As a wildlife biologist, author, educator, and founder of Fancy Scientist, I’m on a mission to help wildlife by teaching people just like you about science, conservation, and research empowering and preparing aspiring and entry-level wildlife professionals so they can secure good jobs in this competitive career. I offer inspiration and hope to this “doom-and-gloom” field into your daily life so that we can collectively make a difference.
When you think of science, wildlife, or conservation, probably the last thing you think about is being fancy.
I have always loved wildlife and nature. But I also have always loved dressing up, putting on makeup, and fashion.
When I was a young girl, I would get muddy looking for crayfish in creeks, and catch (and release) frogs and snakes, but I also played dress-up with my friends, trying on my mom’s clothes and makeup, and getting my Barbies glamorous for their dates.
I loved drawing and would draw scenes of grizzly bears catching salmon and on the next page a series of fashion designs.
When I found out about careers in wildlife biology, I was elated because I could finally turn my love of wildlife into a profession, but I quickly found out that I didn’t quite fit in.
Most people wore Tevas and brands like Columbia and Patagonia to work, which I love, but I reserved for the field. Instead, I wore dressy blouses, shoes with heels, and sparkly jewelry.
Hardly any of my colleagues wore any makeup at all, meanwhile I loved to experiment with different shades of eyeshadow every day.
In graduate school, although I loved dressing up and wearing makeup, I didn’t feel comfortable doing it because I was worried people were judging me or thinking I spent too much time on those things over science (which is not true).
Although I was fancier than most, I held back a lot, and quite honestly, didn’t feel that good. Not being able to wear colorful makeup and sparkles dampened my spirit and my confidence.
When I started my postdoc at the North Carolina Museum of Natural Sciences, the work culture was different because I was now not only surrounded by scientists. I no longer felt uncomfortable embracing who I really was.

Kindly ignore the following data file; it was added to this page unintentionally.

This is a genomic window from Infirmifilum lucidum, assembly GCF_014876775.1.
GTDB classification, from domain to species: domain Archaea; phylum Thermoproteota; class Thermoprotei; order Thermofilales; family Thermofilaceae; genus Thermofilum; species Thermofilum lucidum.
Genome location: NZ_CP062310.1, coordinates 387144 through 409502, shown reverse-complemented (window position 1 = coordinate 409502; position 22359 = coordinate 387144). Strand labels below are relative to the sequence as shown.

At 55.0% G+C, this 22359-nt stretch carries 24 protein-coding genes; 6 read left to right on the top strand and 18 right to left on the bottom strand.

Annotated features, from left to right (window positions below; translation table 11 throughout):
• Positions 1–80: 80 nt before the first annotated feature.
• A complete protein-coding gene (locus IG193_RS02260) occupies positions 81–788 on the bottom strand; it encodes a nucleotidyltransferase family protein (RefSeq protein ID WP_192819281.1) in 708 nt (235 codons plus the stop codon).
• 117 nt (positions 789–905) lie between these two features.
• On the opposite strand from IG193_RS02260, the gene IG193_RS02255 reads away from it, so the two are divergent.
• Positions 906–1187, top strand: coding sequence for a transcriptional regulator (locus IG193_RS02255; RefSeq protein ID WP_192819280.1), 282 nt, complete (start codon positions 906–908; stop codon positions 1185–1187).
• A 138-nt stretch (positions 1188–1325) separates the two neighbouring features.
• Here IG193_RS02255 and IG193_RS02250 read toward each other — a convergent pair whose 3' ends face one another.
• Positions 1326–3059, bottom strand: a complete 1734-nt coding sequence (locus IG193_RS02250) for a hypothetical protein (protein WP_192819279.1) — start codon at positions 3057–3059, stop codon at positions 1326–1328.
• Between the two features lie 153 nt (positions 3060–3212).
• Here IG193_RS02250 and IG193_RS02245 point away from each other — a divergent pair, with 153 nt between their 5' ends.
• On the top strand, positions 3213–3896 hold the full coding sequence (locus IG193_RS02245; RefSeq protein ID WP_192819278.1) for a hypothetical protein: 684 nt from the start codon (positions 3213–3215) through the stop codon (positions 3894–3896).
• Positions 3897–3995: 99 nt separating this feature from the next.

I started to dress up again and became happier and more confident. My postdoc included working with K-12 teachers and like most people, they did not expect a scientist, especially a wildlife biologist, to be wearing dangly earrings and mascara.
The teachers loved this and kept telling me how fancy and called me the fancy scientist.
I loved this name and embraced it full on. Because of my work in classrooms, I wanted to show kids, especially girls, that they don’t have to look a certain way to be in science.
I want them to see that they too can be a fancy scientist and feel comfortable expressing their own sparkle and shine.
Years of education in the sciences: Bachelor’s and Ph.D. in biological sciences
Continents conducted research on including the countries of Kenya, Gabon, India, Mexico, and Suriname
Number of network television shows featured on, including the Discovery, Science, and History Channels
MY SIGNATURE PROGRAM
If you’re looking to identify your wildlife career path and make a plan to get there, finally get the job you want, get into graduate school, and more, then it’s time to ensure your wildlife career is a success!
“I GOT THE JOB. I can’t even process this; it’s a dream come true.”
– Jaimie Simmons
“I struggled for a year to get any simple seasonal field jobs. Even volunteer positions. I didn’t work in the wildlife field for a year. Stephanie gave me specific advice on my cover letters and resumes. After a few months, I am now starting my first job as a Biological Science Tech position with the USFWS.”
– Rachel Smith
“I had a great interview and got offered and accepted the position today!!”
“I am very excited about it. Additionally, I had about 5 to 6 other offers as well for other positions as well. Thank you so much for this course as it’s helping me get out of my imposter syndrome mindset. ”
– Austyn Becker
“I have to thank you because I’ve used all the advice I got from you on writing cover letters and resumes…My interviewer was able to see from my resume (that improved immensely after you looked it over) that I had a strong fieldwork background…
In my first interview they began the call by stating how they really liked the way I wrote my cover letter…I was selected out of nearly 200 applicants, some of whom had years of communications experience! I’m feeling very grateful and excited about this opportunity.”
– Nicole B. (name has been changed)
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